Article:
The Bridge At Remagen

by Kilian Melloy

EDGE Staff Reporter

Tuesday June 27, 2017

The Bridge At Remagen

A vigorous war drama based on true events, "The Bridge at Remagen" adroitly traces the shifting tides of battle by presenting the destruction of the bridge in question as the object of not just the Germans -- who want to prevent the Americans from using it to cross the Rhine -- but also the Americans, who want to blow up the bridge in order to trap about 75,000 Nazi troops. The irony of the two sides duking it out to achieve the same objective evaporates when the Americans realize the bridge offers a more attractive tactical option if left intact, while the Germans face delays and mixups -- including the eventual discovery that the explosive charges they intend to use are the wrong type and won't destroy the bridge as expected.

One source of the delays is a quiet defiance of orders by Colonel General von Brock (Peter van Eyck) and Major Paul Kreuger (Robert Vaughn), two Nazi officers appalled by Hitler's callous orders to bring the bridge down before the men of Germany's 15th Army can cross over it to safety. They agree to hold off on the detonation as long as possible -- an easier task to accomplish than it might be, thanks to the ordnance taking longer than anticipated to arrive.

Meanwhile, newly-promoted Lieutenant Hartman (George Segal) has no sooner inherited command of his company than he's ordered to proceed with his already-exhausted men to Meckenheim, which is only a few miles from the targeted bridge. When General Shinner (E. G. Marshall) changes his mind about the bridge and orders it taken, rather than destroyed, that task, too, falls to Hartman's men.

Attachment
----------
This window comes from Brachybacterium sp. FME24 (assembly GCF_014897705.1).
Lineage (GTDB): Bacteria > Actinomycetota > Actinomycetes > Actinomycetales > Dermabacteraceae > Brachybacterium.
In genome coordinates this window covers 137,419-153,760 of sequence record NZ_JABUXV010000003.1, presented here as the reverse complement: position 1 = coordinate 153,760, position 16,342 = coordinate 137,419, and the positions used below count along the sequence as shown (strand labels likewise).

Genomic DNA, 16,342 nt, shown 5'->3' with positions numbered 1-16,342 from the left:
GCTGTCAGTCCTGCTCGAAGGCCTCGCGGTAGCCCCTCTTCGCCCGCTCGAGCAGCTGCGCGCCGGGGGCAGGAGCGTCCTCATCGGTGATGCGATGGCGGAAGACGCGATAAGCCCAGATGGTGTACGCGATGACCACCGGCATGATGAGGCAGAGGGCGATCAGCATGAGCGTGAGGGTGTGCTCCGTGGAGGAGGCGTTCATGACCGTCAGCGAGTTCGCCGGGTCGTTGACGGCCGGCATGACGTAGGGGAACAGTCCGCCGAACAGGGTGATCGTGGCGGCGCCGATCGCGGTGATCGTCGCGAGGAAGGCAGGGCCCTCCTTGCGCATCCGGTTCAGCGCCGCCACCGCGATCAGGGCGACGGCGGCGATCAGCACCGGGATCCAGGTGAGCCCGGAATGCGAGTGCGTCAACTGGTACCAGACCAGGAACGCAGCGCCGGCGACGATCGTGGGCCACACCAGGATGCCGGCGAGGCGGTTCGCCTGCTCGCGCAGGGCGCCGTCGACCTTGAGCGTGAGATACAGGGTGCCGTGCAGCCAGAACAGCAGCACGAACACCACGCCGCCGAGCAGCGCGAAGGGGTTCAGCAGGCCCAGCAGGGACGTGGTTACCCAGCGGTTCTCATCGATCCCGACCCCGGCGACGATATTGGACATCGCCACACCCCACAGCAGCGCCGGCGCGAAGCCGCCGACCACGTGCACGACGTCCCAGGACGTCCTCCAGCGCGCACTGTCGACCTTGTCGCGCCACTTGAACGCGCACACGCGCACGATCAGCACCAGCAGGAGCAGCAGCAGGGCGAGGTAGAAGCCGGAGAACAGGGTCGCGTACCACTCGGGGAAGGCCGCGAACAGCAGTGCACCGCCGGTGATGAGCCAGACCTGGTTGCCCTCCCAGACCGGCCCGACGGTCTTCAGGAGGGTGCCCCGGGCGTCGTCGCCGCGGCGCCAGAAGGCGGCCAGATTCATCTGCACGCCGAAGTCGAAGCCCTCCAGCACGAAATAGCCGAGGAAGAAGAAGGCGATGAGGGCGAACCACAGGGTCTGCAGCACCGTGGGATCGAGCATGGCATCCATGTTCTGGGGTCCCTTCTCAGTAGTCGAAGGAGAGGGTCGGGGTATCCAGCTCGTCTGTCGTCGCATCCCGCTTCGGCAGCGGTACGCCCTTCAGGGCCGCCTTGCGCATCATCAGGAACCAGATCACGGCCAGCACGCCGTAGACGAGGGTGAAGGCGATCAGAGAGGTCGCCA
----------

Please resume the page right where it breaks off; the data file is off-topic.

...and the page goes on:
The chaos and confusion of war serve as a backdrop for a study of compassion in punishing circumstances. On the Nazi side, an impulse toward decency is met with brutal disciplinary action; on the American side, Hartman buries his feelings of concern and grief for the men he serves with, denying in words that friendship in wartime is impossible even as his actions prove his willingness to go to bat -- and even die, if need be -- for his men. (It's almost a sad quip that the human commonality of both sides is symbolized by, of all things, a gold cigarette case.)

The Twilight Time Blu-ray edition makes the film look as good as if it were shot just a few years ago instead of 1969 (by which time the epic WWII movie was in full flower as a genre). Though some elements of the movie inevitably seem dated -- the night scenes are murky, thanks to film stock and other limitations, and the sound design relies on a few repetitive effects for explosions and weapons discharges -- the sterling performances and action sequences (all done by practical means, of course, rather than CGI) mark this film out for distinction. (As Julie Kirgo explains in her liner notes essay, the destruction of Meckenheim's buildings were filmed thanks to the timely real-life demolition of a village in Czechoslovakia, where much of the film was shot. As Kirgo goes on to note, the subsequent events of the spring of 1968 -- when the Russians sent in tanks to quell an uprising -- the film crew had to flee; they did so "in a fleet of 28 taxis," and production was completed in Italy and Germany.)

The film relies on the usual character tropes (heroic, compassionate officers; zealous superiors; young soldiers, cynical soldiers, innocent civilians) but still does interesting things with them. War movie enthusiasts will appreciate this title, especially fans of WWII epics like "The Longest Day, "The Dirty Dozen," and, of course, "A Bridge Too Far."

The extras are slight on this release. Aside from the liner notes essay there's an original theatrical trailer (always useful as a visual reference for how superior the hi-def transfer is) and an isolated music track to highlight the score by Elmer Bernstein.

"The Bridge At Remagen"



Kilian Melloy serves as EDGE Media Network's Associate Arts Editor and Staff Contributor. His professional memberships include the National Lesbian & Gay Journalists Association, the Boston Online Film Critics Association, The Gay and Lesbian Entertainment Critics Association, and the Boston Theater Critics Association's Elliot Norton Awards Committee.